Thursday, October 23, 2008

What Kind of Covenant?

Some readers of my book and blog ask, "What are the fundamental aspects of your theology/" In response to this question, I offer the next three postings. JCA

The issue dealt with in this article is foundational to the whole Christian enterprise. Here I am talking about the notion of covenant. The Bible is filled with the language of covenant. Indeed, the word itself figures prominently in the biblical witness. The relationship of God and humanity is usually described in terms of covenant. In fact, the Hebrew word for covenant appears over 230 times in the Old Testament. The Greek term for covenant appears 33 times in the New Testament. Usually, the point of departure for many of us is the Abrahamic Covenant. Some see the Adamic Covenant predating the Abrahamic. In this view, the Adamic is often thought of as a covenant of works and the Abrahamic as a covenant of grace.

There is likewise the notion of an old covenant and a new covenant present in the biblical witness. Generally, the old covenant is seen as the covenant that God made with the Children of Israel through Moses. The new covenant is seen as that covenant written on the heart by Christ through the agency of the Holy Spirit.

Often, Christians have relied on the notion of covenant in the ancient near east to inform them on their thinking concerning the concept of covenant. As Mendenhall points out (along with most other commentators), the ancient world recognized two basic kinds of covenants. The first was a parity covenant made between two equals. It might be thought of as “you scratch my back, I’ll scratch yours.” It is similar to the modern notion of contract in many ways.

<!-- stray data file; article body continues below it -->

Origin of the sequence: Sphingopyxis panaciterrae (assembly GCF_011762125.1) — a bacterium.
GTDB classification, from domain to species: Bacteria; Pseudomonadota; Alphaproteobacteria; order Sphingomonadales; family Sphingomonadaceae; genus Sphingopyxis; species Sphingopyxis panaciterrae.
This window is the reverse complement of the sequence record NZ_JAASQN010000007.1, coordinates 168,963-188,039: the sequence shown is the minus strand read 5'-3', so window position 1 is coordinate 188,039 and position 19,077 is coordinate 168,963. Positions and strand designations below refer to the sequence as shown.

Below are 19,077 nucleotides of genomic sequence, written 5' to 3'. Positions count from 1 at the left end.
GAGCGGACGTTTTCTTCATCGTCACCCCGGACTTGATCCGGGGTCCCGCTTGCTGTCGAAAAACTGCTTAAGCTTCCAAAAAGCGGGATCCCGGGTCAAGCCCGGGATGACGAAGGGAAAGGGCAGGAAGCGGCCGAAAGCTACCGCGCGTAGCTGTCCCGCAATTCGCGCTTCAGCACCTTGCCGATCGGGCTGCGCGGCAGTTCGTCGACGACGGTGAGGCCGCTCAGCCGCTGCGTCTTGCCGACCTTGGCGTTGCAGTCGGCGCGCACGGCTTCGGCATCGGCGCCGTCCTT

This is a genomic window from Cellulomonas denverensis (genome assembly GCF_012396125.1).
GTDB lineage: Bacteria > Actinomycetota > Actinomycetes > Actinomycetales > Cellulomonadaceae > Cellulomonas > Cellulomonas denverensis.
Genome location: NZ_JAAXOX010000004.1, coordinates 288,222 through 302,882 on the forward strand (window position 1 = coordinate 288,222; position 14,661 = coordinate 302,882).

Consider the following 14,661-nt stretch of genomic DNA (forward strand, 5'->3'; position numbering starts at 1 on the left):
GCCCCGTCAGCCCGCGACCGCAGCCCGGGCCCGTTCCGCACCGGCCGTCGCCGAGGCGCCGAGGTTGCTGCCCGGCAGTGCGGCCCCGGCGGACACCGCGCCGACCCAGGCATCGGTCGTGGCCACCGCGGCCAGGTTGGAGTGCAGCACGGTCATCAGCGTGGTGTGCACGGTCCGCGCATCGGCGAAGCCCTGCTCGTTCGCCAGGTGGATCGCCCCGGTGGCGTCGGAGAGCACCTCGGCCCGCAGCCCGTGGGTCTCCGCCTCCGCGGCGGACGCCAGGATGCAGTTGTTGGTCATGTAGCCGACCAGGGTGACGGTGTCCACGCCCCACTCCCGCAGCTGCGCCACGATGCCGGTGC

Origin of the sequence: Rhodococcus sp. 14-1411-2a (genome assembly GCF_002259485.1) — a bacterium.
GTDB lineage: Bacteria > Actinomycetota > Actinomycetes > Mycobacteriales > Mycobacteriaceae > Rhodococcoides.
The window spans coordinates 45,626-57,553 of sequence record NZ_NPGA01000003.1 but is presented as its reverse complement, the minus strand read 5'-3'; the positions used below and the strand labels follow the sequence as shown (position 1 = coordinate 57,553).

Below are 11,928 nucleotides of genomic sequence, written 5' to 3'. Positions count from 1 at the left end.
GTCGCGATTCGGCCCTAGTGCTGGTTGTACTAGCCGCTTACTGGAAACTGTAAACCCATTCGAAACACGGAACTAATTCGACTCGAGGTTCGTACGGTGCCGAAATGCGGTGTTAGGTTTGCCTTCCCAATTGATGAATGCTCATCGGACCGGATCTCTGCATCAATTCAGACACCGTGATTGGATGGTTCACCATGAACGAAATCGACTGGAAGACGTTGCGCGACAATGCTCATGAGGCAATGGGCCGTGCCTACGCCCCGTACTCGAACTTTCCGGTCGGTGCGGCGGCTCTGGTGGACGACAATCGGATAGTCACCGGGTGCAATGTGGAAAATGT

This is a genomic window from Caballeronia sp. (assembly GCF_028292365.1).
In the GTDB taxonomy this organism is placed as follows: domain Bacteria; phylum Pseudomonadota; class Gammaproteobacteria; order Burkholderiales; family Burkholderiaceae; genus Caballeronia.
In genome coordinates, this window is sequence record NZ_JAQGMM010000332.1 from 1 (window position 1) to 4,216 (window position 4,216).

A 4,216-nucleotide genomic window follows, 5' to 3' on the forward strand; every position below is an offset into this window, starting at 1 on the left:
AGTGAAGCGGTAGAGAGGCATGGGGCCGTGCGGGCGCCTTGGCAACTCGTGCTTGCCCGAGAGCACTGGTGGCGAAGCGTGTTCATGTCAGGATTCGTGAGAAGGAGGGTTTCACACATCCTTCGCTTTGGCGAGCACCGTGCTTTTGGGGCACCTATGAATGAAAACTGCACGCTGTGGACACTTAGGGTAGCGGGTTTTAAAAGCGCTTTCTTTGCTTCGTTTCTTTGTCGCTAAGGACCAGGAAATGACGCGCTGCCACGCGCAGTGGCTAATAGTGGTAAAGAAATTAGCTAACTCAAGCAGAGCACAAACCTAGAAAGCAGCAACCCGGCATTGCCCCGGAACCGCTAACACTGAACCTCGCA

The other type of covenant is referred to as suzerainty covenant. Such a covenant was made between a king or ruler and an inferior or vassal. Usually, it has been thought of as being comprised of six elements commonly found in ancient Hittite treaty texts. These six elements may be summarized as follows:


  1. Preamble: The main point here is to identify the author (the king) of the covenant.

  2. A review of the history between the vassal and the king: The emphasis here is on the benevolence of the king and the kindness shown to the vassal. It is assumed that gratitude is owed to the king for kindnesses shown.

  3. Stipulations of the covenant: The emphasis here is on the obligations owed to the king. In short, what does the vassal have to do?

  4. Provisions for reading the covenant: Provisions are made for a periodic review of the contents of the covenant.

  5. List of witnesses: These were normally the gods of both the king and the vassal.

  6. Curses and blessings: The results of fulfilling or not fulfilling the covenant.


Many commentators have pointed to the similarity between this kind of covenant and the Mosaic Covenant. In this case, the greater, God, gives the law to Moses. Throughout the Pentateuch we see the notion of cursings and blessings. This has often been contrasted to the earlier covenant that God made with Abraham. J.J.M. Roberts has spoken of another type of ancient covenant referred to as the royal grant which seems to apply here.

In the royal grant, a king rewards a subject by granting him land, exemption from taxes, office, or the like. What is unique about this covenant is the greater binds himself to the lesser party. In a parity covenant, two equal parties come to an agreeable contract. In the suzerainty covenant, the lesser receives benefit, but the greater calls all of the shots. The sovereign does not have to agree to anything, and penalty is imposed for the breaking of the covenant. But in the royal grant, only the greater is bound. Therefore it is an unconditional (apart from the one condition of acceptance) covenant or a covenant of grace.


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